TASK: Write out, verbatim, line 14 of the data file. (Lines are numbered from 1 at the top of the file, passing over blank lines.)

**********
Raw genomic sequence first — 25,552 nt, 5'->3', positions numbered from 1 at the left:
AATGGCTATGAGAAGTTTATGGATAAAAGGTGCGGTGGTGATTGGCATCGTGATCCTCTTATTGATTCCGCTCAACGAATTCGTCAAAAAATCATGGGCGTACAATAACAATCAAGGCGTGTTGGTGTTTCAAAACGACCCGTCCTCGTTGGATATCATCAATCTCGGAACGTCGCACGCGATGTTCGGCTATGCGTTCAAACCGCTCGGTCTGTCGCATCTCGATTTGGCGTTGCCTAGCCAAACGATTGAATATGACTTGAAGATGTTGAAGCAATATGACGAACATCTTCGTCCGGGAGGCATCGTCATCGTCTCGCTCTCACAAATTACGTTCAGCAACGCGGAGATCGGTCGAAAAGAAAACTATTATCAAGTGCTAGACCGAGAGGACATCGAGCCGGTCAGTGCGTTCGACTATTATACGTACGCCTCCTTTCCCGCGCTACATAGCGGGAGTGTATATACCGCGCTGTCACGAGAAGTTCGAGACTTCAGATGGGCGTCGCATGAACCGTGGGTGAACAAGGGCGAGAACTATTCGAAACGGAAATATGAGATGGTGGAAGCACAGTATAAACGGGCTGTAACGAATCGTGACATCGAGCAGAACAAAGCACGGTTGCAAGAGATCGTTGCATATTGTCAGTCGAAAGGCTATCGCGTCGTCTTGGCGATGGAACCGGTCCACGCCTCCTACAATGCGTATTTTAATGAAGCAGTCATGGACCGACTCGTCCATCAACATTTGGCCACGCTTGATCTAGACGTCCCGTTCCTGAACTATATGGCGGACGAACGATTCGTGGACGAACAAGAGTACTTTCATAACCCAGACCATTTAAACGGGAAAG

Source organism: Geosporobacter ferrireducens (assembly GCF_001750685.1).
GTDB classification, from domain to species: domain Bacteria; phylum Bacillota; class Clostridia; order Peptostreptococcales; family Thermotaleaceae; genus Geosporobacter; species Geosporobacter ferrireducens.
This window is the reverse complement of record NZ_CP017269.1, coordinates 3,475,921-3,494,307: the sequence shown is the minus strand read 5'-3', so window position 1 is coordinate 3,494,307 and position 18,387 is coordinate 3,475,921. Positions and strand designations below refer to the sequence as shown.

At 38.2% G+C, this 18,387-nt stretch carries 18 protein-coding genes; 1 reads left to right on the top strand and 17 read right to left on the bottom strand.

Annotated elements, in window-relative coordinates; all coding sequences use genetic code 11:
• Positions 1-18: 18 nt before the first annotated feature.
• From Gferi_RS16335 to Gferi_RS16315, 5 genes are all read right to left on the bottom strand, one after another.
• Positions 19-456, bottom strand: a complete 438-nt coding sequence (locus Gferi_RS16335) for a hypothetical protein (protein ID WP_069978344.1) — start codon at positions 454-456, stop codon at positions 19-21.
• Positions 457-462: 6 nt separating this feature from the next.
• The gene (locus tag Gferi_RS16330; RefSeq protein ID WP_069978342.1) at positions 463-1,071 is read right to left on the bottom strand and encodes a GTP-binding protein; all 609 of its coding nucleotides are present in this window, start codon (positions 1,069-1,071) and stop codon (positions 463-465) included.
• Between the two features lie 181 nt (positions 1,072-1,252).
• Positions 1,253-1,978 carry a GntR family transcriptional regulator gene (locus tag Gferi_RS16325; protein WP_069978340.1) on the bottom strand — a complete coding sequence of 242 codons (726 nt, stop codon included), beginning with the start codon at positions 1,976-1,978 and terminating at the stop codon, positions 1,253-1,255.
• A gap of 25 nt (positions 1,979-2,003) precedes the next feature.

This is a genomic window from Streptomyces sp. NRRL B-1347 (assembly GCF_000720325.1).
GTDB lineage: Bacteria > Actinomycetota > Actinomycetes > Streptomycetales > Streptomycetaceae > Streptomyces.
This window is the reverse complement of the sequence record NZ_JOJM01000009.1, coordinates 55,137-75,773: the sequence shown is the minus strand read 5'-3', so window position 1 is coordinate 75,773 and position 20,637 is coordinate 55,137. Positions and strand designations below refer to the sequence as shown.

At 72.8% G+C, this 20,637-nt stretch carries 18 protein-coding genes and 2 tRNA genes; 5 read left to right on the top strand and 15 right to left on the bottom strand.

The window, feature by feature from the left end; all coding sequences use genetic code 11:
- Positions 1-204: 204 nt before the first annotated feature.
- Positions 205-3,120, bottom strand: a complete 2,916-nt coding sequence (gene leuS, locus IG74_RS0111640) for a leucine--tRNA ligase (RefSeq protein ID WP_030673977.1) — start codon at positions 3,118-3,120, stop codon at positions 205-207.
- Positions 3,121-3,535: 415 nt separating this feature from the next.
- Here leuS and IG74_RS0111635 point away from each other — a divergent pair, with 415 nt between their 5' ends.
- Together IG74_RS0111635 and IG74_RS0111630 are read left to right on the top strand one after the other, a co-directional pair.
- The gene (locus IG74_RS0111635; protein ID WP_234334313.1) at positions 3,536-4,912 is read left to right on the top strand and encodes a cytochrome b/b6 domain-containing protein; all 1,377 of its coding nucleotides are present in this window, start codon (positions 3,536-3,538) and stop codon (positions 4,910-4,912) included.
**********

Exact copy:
• Positions 1,253-1,978 carry a GntR family transcriptional regulator gene (locus tag Gferi_RS16325; protein WP_069978340.1) on the bottom strand — a complete coding sequence of 242 codons (726 nt, stop codon included), beginning with the start codon at positions 1,976-1,978 and terminating at the stop codon, positions 1,253-1,255.